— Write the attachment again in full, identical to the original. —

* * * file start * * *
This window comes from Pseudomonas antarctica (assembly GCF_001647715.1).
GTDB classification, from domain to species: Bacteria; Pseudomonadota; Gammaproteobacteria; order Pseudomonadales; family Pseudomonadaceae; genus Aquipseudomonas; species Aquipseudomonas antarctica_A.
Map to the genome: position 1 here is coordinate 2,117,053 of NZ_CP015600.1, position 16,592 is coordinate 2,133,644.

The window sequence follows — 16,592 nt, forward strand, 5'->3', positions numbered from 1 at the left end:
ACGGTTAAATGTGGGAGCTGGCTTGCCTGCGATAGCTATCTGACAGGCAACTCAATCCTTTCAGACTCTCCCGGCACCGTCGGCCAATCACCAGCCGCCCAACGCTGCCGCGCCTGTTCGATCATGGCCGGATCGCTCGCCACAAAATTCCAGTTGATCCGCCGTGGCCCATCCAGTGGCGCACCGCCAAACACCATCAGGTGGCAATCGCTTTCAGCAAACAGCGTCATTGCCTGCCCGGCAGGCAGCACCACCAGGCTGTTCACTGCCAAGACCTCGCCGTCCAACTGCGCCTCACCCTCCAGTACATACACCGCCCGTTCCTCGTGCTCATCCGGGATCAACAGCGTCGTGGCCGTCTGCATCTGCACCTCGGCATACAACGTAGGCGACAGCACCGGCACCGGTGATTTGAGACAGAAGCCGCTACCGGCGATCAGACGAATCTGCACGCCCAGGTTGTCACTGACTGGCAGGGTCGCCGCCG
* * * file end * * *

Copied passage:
This window comes from Pseudomonas antarctica (assembly GCF_001647715.1).
GTDB classification, from domain to species: Bacteria; Pseudomonadota; Gammaproteobacteria; order Pseudomonadales; family Pseudomonadaceae; genus Aquipseudomonas; species Aquipseudomonas antarctica_A.
Map to the genome: position 1 here is coordinate 2,117,053 of NZ_CP015600.1, position 16,592 is coordinate 2,133,644.

The window sequence follows — 16,592 nt, forward strand, 5'->3', positions numbered from 1 at the left end:
ACGGTTAAATGTGGGAGCTGGCTTGCCTGCGATAGCTATCTGACAGGCAACTCAATCCTTTCAGACTCTCCCGGCACCGTCGGCCAATCACCAGCCGCCCAACGCTGCCGCGCCTGTTCGATCATGGCCGGATCGCTCGCCACAAAATTCCAGTTGATCCGCCGTGGCCCATCCAGTGGCGCACCGCCAAACACCATCAGGTGGCAATCGCTTTCAGCAAACAGCGTCATTGCCTGCCCGGCAGGCAGCACCACCAGGCTGTTCACTGCCAAGACCTCGCCGTCCAACTGCGCCTCACCCTCCAGTACATACACCGCCCGTTCCTCGTGCTCATCCGGGATCAACAGCGTCGTGGCCGTCTGCATCTGCACCTCGGCATACAACGTAGGCGACAGCACCGGCACCGGTGATTTGAGACAGAAGCCGCTACCGGCGATCAGACGAATCTGCACGCCCAGGTTGTCACTGACTGGCAGGGTCGCCGCCG